While I am what most people would consider extremely well-traveled as far as the US is concerned, there are a few very important places and cities that I've never visited. Up until this last weekend, one of those cities was New Orleans, Louisiana. That was a bit of a tragedy, because as much as I love roots music and soul food, you'd think that I would have been there, at least for a brief visit, a long time ago.
Luckily, that tragedy has been corrected, and now I am able to give you my official review of New Orleans.
One thing that nobody tells you about New Orleans is that it is a fairly logically laid out city that's extremely walk-able and has very affordable public transportation. No joke, you can get a day pass for their trolley and bus network for only $3. That's less than the cost of a gallon of gas, and you can go pretty much anywhere in the city that you'd like. Sometimes the trolleys don't work so well though, and the bus was super late one time, so I'm taking a point off for that.
The old buildings are also gorgeous, especially in the Garden District. Even the library is gorgeous. Have you ever wanted to wander around the property that a library is on just so you could take pictures of it? In New Orleans, you would. Some of the prettiest buildings aren't well maintained though, which is sad. Another point off for that.
Also, our hotel lobby had a mural with fake balconies that had fake people on them. It was weird and awesome.
Unfortunately, once you get past the fact that there are a lot of really cool things to see, you realize that New Orleans is basically a third world country. Roads? When you're in New Orleans, they apparently don't need roads. Half of them were shut down to a single lane, with giant holes either being dug or repaired. I'm not really sure. I do know, however, that if you drive anything other than a serious SUV down those streets, you'll have trouble getting around. Needless to say, there were a lot of Range Rovers to be seen. Sure, most owners probably only took them on-road, but in New Orleans, on-road and off-road are basically the same thing, and if you aren't careful, you'll end up in a car-sized sinkhole.
This gorgeous Bentley? It was there for a wedding, but I don't know how it expected not to get ruined.
Also, it's oppressively hot. Like, having to be outside in New Orleans during the day should be considered some sort of human rights violation. After all, it's not just that it's hot. It's also 95% humidity the entire day, so even if the true temperature is only 90* F, you still feel like you're in a sauna, and you start to wonder about the danger to your internal organs. You might literally get cooked alive if you stay out too long.
Finally, while we were out one night, there was a 9 person shooting only a block or two away from where we were. At least in Chicago, if you stay out of the South Side, you're probably safe from getting shot. Apparently in New Orleans, people just walk into tourist areas and start shooting other people.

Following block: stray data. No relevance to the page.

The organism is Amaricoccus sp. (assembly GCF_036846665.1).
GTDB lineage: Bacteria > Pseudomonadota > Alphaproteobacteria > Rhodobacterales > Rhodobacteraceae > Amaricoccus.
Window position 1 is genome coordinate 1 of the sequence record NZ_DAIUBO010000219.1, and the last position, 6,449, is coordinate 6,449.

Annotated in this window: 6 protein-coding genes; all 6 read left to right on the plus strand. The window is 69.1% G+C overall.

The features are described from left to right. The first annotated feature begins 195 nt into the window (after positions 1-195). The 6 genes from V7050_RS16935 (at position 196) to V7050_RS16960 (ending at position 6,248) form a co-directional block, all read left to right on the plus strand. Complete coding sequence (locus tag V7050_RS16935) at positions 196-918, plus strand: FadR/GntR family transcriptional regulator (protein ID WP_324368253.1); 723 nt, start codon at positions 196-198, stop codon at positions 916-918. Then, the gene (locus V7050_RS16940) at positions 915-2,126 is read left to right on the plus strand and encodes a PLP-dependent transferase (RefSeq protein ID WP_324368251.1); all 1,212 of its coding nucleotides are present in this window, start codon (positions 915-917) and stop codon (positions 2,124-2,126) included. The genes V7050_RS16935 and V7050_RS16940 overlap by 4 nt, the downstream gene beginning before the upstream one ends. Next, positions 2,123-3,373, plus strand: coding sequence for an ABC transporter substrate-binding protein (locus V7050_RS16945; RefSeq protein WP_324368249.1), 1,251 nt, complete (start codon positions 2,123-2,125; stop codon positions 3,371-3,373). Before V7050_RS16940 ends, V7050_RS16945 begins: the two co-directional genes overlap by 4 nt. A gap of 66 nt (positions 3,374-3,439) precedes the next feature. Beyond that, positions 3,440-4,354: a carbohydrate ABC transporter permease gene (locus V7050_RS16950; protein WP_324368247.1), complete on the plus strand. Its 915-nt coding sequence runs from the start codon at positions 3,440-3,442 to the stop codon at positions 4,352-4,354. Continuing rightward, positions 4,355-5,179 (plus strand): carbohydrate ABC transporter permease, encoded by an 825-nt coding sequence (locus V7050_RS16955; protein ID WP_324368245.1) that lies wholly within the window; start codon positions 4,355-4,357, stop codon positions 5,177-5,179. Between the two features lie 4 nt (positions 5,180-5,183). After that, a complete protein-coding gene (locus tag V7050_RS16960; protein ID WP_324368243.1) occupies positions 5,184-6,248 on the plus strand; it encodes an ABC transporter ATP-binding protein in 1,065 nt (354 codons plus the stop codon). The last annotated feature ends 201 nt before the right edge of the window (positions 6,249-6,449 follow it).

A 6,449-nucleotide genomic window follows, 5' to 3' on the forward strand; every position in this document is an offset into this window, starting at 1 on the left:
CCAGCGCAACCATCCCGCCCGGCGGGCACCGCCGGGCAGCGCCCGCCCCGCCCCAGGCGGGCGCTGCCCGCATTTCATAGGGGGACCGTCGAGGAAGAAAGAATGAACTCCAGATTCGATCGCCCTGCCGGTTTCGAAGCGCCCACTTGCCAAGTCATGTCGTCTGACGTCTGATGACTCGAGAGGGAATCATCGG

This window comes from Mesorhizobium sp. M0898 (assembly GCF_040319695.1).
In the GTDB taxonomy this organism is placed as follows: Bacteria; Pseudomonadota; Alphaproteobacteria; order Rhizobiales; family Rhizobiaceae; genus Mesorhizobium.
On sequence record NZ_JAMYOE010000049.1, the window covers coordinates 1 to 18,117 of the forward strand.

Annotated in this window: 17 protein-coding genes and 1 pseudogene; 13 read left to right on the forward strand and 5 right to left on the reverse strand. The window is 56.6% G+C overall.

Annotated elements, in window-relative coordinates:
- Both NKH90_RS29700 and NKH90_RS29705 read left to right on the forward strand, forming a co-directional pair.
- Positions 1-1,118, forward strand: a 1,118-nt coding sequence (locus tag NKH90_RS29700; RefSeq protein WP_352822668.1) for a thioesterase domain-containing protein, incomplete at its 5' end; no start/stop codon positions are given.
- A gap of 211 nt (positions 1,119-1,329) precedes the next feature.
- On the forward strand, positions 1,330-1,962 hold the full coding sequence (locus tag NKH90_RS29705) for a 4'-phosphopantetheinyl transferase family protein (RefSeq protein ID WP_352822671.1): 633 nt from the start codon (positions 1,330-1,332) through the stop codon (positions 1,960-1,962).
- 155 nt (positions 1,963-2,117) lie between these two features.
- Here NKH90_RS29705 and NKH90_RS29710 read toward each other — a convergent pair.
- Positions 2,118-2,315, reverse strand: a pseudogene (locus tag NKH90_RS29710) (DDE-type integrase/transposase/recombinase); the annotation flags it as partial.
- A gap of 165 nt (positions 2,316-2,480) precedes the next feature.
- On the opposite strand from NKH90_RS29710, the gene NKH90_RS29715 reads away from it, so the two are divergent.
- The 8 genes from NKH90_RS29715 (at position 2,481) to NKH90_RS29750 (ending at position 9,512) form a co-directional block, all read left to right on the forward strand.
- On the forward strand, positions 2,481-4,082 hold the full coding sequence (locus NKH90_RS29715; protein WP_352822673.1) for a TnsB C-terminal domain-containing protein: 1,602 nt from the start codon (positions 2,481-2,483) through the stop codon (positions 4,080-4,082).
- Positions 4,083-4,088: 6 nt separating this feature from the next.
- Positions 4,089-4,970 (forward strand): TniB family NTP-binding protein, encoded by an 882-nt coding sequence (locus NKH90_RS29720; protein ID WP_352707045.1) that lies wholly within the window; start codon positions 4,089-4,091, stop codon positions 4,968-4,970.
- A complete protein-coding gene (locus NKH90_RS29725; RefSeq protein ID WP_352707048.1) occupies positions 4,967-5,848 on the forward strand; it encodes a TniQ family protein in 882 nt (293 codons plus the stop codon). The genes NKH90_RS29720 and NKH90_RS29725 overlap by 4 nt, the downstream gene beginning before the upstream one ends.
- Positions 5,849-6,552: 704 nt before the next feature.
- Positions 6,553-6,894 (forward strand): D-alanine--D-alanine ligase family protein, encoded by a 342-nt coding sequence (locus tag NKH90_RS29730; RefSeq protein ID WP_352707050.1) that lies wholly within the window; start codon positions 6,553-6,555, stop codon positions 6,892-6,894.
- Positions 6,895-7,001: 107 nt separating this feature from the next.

Oh yes, there be gators, and I'm not talking about the illustrious graduates of the University of Florida. If you go to New Orleans, you expect to see alligators, and let me tell you, there are plenty of them. They are giant and enormous and apparently love marshmallows.
I now know that I look like a marshmallow too, because one of them tried to eat me. Like, legitimately tried to take a bite out of my face. I am now absolutely terrified of the water in Louisiana, and I refuse to swim anywhere in the state. Even pools might not be safe from the ridiculous dinosaur-monsters that prowl their state.
On the one hand, I didn't see any ghosts. On the other hand, I saw a sign that advertised a house as being both for sale and not haunted. If realtors have to deal with hauntings on enough of a regular basis that they place signs on un-haunted houses to identify them as such, haunting buildings in New Orleans must be pretty good business for a ghost.
Soul Food: 9/10
Apparently New Orleans is known for its Italian food too, but you can't fool me. I know they'll fry everything if you go to the right place. How do I know that? I ordered a seafood platter and received every type of seafood imaginable, all fried the same color. It was delicious, but it caused great GI distress later in the day. Maybe I should have taken more points off for the subsequent GI distress, but if you're eating a plate of fried seafood, you probably know what you're getting yourself into.
Ultimately, your New Orleans experience comes down to what you want out of it. You could stay in a very expensive hotel, only eat the best food at the best restaurants, take air conditioned taxis everywhere, and spend more in a week than most NOLA residents make in a year. On the other hand, if you're frugal, you can still get a great experience for a surprisingly low amount of money. Sure, you might get shot on Bourbon Street, but you can also get two jello shots on Bourbon Street for $5. I call that a toss up.
Really though, part of what makes trips worthwhile is how memorable they are. Sure, the entire city can be described as "sticky," but you'll certainly remember your trip to New Orleans (assuming you don't get lost in the swamp and eaten by a gator).